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Listed Building record MDR5062 - All Saints' Church, Ashover

Type and Period (3)

  • (Medieval - 1066 AD to 1200 AD?)
  • (Medieval - 1066 AD to 1539 AD)
  • (Medieval to Post Medieval - 1200 AD? to 1900 AD)

Protected Status/Designation

Full Description

A church and priest are mentioned at Ashover in the Domesday Survey. The earliest part of the present church, dedicated to All Saints, seems to be the doorway inside the porch, which is c. 1270. The north side aisle is probably c. 1350. The windows, later insertions, are square-headed Perpendicular with one exception. The remainder of the structure is also Perpendicular though differing somewhat in date. The south aisle, the four arches that separate it from the nave, the clerestory windows of the nave, the chancel with its east and side windows, the flat roofs and the exterior battlements of nave and chancel are all of the same period, apparently about the close of the 15th century. Seven yards of the spire - which Leonard [This should read Titus] Wheatcroft, clerk of the parish, and school-master, writing in 1722, says was originally built in 1419 - were blown down and rebuilt in 1715. The lead font, which stands on a comparatively modern stone base, is embossed in a style thought to be of about 1150. (1) The lead font of Ashover is a splendid example of Norman metalwork, second only in importance to the font at Youlgreave. It is ornamented with an arcade of twenty arches, forming a series of canopies over a similar number of male figures clothed in long robes. In every case their right hands are pressed to their hearts, while the left hands hold a book. Below the feet of the figures is a beautiful band of fleurs-de-lys. (2) Two gravestones built into the fabric of Ashover Church show the axe and cross, symbols of heathen belief. They probably belonging to graves of a very early period. (3) Church in regular use. (4) Still in use. (5) The general appearance of the church is typically Derbyshire, ie a tower with spire and the rest of the church low and embattled. The west tower was completed soon after 1419. The spire is 128 ft high. In the rest of the church, the south doorway is the earliest, late 13th century. The chancel is 14th century. The north arcade of the nave is typical 14th century, the south arcade late Perpendicular. Within the church, the font is lead and the most important in Derbyshire - one of only 30 nationwide. It dates to circa 1200 and is less good in quality than early 12th century examples elsewhere. The pulpit is late 17th century. (6) Tower and spire were built by the Babington Family in the 15th century. In the nave is an alabaster tomb to Thomas Babington in 1518, together with his wife and fifteen children. In the chaneel are two brasses, two chairs believed to come from Eastwood Hall and an Elizabethan screen. The font, which is a rarity being made from lead in about 1150, lead production being once a major industry of the area, has twenty figures around its periphery. (9) In 1603 a law was introduced whereby every parish church was required to provide a chest with three locks for the church register and valuables. This chest can be seen beside the font. The postion of the old musician's gallery can be discerned above the font. This was removed in 1860. The pew ends were carved by George Eastwood who died at the end of their completion in 1903. (10)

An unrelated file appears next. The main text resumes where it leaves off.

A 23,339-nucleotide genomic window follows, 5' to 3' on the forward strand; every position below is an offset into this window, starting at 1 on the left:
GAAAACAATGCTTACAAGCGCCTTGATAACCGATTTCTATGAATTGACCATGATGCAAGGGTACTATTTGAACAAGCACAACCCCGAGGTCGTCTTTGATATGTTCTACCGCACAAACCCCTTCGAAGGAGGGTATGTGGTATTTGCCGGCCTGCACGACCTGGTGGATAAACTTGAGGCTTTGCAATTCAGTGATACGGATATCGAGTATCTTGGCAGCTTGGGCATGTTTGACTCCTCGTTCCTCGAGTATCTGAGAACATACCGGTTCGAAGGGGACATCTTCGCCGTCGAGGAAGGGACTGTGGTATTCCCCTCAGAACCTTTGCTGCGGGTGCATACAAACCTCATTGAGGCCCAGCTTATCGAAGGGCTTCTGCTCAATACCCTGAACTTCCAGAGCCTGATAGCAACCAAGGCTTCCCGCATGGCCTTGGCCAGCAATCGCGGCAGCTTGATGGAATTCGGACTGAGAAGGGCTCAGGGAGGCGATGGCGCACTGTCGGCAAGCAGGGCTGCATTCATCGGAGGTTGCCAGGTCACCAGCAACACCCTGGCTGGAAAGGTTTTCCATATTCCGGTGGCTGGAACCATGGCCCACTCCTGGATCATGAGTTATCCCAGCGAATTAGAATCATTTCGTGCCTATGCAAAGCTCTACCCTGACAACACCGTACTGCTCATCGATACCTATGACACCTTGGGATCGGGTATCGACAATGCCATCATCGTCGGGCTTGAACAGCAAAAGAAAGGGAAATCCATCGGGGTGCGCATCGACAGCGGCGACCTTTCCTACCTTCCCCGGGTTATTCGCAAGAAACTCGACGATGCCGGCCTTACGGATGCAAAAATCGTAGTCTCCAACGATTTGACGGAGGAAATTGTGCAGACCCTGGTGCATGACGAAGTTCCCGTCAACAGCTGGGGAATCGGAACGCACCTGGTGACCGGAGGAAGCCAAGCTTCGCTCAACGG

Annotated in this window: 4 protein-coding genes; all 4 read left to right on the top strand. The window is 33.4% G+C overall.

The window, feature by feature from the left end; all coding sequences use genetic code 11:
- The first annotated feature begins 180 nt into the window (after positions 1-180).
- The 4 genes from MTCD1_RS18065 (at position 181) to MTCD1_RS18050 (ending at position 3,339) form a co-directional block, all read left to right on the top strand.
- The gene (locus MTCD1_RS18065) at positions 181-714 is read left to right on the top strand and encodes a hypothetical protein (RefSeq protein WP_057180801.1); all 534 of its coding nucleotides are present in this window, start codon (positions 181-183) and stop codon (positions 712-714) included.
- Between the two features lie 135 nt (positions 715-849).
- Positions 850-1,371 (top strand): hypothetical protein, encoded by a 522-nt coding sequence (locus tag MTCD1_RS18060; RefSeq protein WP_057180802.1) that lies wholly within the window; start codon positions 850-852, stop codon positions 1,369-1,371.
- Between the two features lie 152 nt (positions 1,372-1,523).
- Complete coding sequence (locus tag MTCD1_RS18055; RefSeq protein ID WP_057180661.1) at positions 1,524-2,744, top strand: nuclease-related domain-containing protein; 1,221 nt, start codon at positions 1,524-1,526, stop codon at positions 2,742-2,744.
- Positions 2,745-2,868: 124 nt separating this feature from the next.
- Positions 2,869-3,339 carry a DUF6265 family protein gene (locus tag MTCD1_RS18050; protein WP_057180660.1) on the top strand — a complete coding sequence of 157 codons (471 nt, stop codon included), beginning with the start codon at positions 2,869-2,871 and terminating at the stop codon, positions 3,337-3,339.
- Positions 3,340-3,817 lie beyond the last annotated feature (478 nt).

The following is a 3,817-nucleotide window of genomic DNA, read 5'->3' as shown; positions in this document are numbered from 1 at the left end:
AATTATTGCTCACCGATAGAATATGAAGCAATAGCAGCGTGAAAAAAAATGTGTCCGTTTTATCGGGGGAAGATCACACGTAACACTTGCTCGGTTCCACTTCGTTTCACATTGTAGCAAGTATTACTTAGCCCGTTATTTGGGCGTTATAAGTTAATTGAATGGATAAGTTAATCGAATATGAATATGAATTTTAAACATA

Sources/Archives (9)

  • <1> Bibliographic reference: Cox, J. 1875. Notes on the Churches of Derbyshire, Vol. I. pp 17-20.
  • <2> Article in serial: le Blanc Smith, G. 1905. 'Derbyshire fonts', Derbyshire Archaeological Journal. Volume 27, pp 41-58. p50-1, illust..
  • <3> Bibliographic reference: Addy, S. 1893. The Hall of Waltheof. p22-3.
  • <4> Personal Observation: F1 FDC 18-NOV-59.
  • <5> Personal Observation: F2 FRH 26-JUL-66.
  • <6> Bibliographic reference: Pevsner, N. 1979. The Buildings of England: Derbyshire. 2nd ed., revised.
  • <8> Index: NDAT. 0090. 0090.
  • <9> Article in serial: Merrill, J. Derbyshire on Foot: Ashover. No. 3.
  • <10> Bibliographic reference: Warner, T & Buxton, P (North East Derbyshire District Council). 1979. Ashover Village Trail.



Grid reference Centred SK 3486 6312 (38m by 32m) Centre

Related Monuments/Buildings (0)

Related Events/Activities (1)

  • EDR1221

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Record last edited

Jan 17 2024 12:09AM

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